Tuesday, October 30, 2018

Spooky Halloween faces

My new hairdo
I've been having fun with the Messenger app from Facebook, giving myself a couple of new looks. It's interesting how well these apps work to make whoever is playing with them look so, well, different from their usual appearance. Some of them are so complete, they don't even look anything remotely like the person. In the above picture, at least you can tell it's me; maybe it's the forked tongue that gives it away.
Yeah, it's me
But this one? if I didn't know it was me, I wouldn't know it was me. I think it's supposed to be the Bride of Frankenstein, but with all that makeup and those beauty spots, I'm completely unlike myself. The hair is a step up from the Medusa snakes, though, don't you think?

Happy Halloween!!

Saturday, October 27, 2018

Glorious day for a walk

Lake Padden today
We ladies made our way twice around Lake Padden this morning. The sun was just coming up when we started our walk, and then the sun lighted up the lake, which had steam coming off it because of the temperature change overnight. It was at least twenty degrees cooler this morning than yesterday. However, the morning could not have been more pleasant for a nice brisk walk.

Now, a little after noon, the clouds have begun to thicken overhead, and the temperature is definitely on the cool side, but it doesn't matter. I am enjoying the experience of fall colors everywhere, smiles on the faces of passersby, and generally feeling the love. And of course my family and friends! Feeling very blessed.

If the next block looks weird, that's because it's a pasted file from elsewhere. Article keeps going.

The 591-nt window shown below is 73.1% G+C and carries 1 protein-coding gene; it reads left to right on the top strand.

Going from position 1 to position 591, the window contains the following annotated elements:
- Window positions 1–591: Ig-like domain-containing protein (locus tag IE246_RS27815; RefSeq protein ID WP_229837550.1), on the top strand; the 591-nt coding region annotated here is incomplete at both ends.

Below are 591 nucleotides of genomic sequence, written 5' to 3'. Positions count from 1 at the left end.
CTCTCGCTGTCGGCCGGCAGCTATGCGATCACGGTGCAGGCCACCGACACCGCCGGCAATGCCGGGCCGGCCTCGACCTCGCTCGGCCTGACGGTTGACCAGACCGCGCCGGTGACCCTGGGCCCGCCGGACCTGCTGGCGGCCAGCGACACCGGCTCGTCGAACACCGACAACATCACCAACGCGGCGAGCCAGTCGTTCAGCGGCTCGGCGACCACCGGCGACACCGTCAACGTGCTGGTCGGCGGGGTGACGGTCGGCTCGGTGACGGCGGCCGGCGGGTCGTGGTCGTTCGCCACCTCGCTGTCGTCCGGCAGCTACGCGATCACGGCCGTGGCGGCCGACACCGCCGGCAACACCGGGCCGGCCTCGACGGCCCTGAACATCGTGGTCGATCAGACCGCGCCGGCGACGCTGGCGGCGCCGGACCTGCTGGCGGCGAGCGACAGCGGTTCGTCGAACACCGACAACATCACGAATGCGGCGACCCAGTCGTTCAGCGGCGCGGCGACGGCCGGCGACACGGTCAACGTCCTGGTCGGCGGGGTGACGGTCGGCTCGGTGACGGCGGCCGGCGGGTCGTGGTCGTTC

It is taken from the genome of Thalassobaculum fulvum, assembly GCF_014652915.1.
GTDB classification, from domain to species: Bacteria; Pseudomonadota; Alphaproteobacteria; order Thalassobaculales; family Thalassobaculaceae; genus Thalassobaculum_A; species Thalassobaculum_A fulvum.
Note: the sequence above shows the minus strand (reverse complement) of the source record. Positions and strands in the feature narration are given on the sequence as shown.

Thursday, October 25, 2018

We had fun playing in the rain

Today's group (plus me)
We are standing at the trailhead for North Chuckanut Mountain, here in Bellingham. We were scheduled for our last High Country hike of the season, but the weather has taken a turn towards rain and clouds, so instead Melanie suggested one of her favorites, a hike to Raptor Ridge from this starting point.
On the trail to Raptor Ridge
When we started our hike, it wasn't raining, but we were getting a few sprinkles now and then. When you're expecting rain, sprinkles don't really qualify. It did make for a few extra gear stops, however, trying to get it just right. Eventually we had some light rain, but it didn't deter us. Once we approached Raptor Ridge, however, the wind was howling, so we didn't stay long.
Tom braving the wind on Raptor Ridge
We even had the tiniest bit of of a view from the top, if you use your imagination, anyway. This was four miles from our starting point, but we still needed to find a nice place out of the wind and rain for lunch, so we kept going for awhile.
Local color
When I saw Joy in front of me with this dramatic rock behind her, I asked her to stop so I could get a picture. She took her hat off so I could capture all her great colors. Very pleased with the way it turned out.
Two happy mushrooms
Somebody decided to show that even mushrooms can have personalities, and that they can make strangers smile at their discovery. All of us with cameras stopped to save them for posterity.
Big leaf maple leaves
We kept swishing our way through big leaf maple leaves along the trail. I recently learned that something is causing these trees, which have the largest leaves of the species, to begin a die-off. You can read about speculation of what is causing it here. (Hint: nobody knows.)
Me, Tom, Heather
I asked Melanie if she would take a picture of me, so that I could also be present in the post, and she accommodated me with this one. We had a really good day, covering almost eight miles total and an unknown elevation gain and loss. It wasn't flat, by any means, but it was also not too difficult, and the rain was minimal. All in all, it was fun, and we ended up finishing early in the afternoon, so we still have lots of day left. It was a great way to spend most of my Thursday.